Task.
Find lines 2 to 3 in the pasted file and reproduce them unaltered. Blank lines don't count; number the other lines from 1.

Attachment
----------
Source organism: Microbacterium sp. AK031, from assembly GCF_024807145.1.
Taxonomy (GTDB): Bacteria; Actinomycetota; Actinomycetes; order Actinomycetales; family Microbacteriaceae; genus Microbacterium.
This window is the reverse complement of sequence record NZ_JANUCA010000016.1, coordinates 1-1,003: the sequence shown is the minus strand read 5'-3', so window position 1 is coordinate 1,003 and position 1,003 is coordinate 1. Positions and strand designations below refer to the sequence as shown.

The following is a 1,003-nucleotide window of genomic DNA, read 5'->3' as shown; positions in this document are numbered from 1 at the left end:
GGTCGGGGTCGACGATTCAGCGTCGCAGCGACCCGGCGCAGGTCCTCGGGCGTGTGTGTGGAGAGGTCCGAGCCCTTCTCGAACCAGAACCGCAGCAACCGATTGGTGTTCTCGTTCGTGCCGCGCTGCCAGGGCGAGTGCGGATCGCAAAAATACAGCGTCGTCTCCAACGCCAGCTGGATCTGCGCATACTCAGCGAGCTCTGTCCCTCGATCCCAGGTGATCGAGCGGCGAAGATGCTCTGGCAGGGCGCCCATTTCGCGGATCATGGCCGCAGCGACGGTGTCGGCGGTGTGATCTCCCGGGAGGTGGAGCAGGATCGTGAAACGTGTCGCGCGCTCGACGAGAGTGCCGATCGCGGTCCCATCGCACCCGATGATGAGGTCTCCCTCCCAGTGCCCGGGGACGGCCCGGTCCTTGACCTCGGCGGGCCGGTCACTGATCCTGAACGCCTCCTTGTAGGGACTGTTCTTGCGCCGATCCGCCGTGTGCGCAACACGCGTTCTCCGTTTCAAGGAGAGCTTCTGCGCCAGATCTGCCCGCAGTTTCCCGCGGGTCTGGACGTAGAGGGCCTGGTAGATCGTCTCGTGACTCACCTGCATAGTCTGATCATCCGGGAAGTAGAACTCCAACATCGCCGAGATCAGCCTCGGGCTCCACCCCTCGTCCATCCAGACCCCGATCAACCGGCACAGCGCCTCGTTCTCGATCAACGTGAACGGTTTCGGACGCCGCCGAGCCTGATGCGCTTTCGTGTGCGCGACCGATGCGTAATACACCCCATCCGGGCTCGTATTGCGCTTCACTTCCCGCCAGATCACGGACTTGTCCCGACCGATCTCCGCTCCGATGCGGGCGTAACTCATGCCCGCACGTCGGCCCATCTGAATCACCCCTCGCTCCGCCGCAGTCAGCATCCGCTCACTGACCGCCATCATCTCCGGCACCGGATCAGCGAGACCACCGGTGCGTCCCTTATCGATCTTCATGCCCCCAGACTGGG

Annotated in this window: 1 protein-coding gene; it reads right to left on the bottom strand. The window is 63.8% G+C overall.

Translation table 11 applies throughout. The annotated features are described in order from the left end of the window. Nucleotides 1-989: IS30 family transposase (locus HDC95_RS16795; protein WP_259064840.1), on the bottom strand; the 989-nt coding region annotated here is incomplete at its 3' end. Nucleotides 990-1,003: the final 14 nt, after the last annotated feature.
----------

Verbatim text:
Taxonomy (GTDB): Bacteria; Actinomycetota; Actinomycetes; order Actinomycetales; family Microbacteriaceae; genus Microbacterium.
This window is the reverse complement of sequence record NZ_JANUCA010000016.1, coordinates 1-1,003: the sequence shown is the minus strand read 5'-3', so window position 1 is coordinate 1,003 and position 1,003 is coordinate 1. Positions and strand designations below refer to the sequence as shown.